#330933
    anita
    Participant

    Dear Emma:

    You are welcome and thank you for your words of appreciation. If you did send  a message to the man, that would not have been one of the ways for you to “express this craving in ways that will not break your soon to be husband’s trust in you” (a quote from my last post to you). It could only increase your distress.

    But you do need to express this craving in a way that will effectively reduce the craving so that it does not overwhelm you and wear you down to the point of you feeling desperate and doing just about anything so to feel better.

    How about psychotherapy s to process that childhood experience where that craving was born?

    It may help for you to share about your childhood here. Part of you may not want to do that and prefers to be distracted by the issue of this man, but if you push through that resistance and share, maybe it will be a start for you. You can try it and if it doesn’t work for you, stop at any time. It is always your choice, here.

    anita

     

    #331325
    Emma
    Participant

    Thanks Anita. I’ve been thinking about this a lot over the weekend and I think it would be as you say very wrong to get in contact. I want to stay with my higher self and think about the values of being a good person.

    I think i’m going to talk to my partner about our intimacy. After the affair when we re-built our relationship we had couples counselling and did get back to a place of having better sex. However I still find myself thinking about this other guy during sex, which is not good, considering it’s been years.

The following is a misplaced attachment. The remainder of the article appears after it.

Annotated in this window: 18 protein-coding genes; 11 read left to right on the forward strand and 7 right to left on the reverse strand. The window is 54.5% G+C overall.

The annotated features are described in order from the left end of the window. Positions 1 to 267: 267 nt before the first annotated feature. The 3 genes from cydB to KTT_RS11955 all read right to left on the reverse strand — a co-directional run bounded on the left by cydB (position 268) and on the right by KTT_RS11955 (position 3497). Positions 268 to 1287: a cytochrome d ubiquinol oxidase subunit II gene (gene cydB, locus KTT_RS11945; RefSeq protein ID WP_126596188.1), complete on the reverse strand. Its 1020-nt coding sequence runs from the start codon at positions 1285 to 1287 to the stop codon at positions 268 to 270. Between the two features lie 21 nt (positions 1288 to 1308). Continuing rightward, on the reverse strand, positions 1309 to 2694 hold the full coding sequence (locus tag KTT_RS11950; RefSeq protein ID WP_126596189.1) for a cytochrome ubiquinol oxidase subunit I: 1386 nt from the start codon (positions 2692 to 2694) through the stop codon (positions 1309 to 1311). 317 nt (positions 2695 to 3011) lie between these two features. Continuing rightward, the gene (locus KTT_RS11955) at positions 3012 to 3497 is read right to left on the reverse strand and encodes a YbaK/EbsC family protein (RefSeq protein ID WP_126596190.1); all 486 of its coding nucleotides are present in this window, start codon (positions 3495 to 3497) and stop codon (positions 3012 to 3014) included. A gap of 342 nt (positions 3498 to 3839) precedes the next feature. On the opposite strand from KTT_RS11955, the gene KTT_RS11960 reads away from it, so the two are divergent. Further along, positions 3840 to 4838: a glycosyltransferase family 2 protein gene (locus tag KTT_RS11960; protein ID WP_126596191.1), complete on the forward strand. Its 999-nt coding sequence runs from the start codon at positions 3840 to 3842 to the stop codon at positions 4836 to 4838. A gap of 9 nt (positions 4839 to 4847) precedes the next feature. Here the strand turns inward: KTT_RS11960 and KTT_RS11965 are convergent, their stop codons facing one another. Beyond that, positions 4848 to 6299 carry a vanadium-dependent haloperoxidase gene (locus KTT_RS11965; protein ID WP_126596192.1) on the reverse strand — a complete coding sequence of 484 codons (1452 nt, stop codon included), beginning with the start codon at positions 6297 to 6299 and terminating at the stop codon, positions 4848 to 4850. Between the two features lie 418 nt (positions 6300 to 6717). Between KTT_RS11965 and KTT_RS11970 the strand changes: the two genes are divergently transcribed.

I feel like the affair was a symptom of really not knowing myself well. Since my teens when my parents were slightly absent due my dads problems, I have gone from boyfriend to boyfriend. Even when single I’d get hung up quite a lot on particular guys, obsessing over when they’d text back etc.

    I think with my relationship now, I’ve been in it since I was 21, over 10 years. You change a lot as an individual in that time and i certainly didn’t know myself sexually, until I probably met this guy I had the affair with, he brought out a different side to me, a side that felt more empowered, sexy, like a woman.

    I don’t want to hurt my partners feelings, but feel perhaps I should talk about this with him in a careful way. I think my fear deep down is I don’t want to get married to the wrong person, or someone who doesn’t meet all my needs, but then I also feel like I need to grow up and accept that marriage is about accepting someone as they are and loving them all the same.  It’s hard to get the balance between being selfish and being a good person.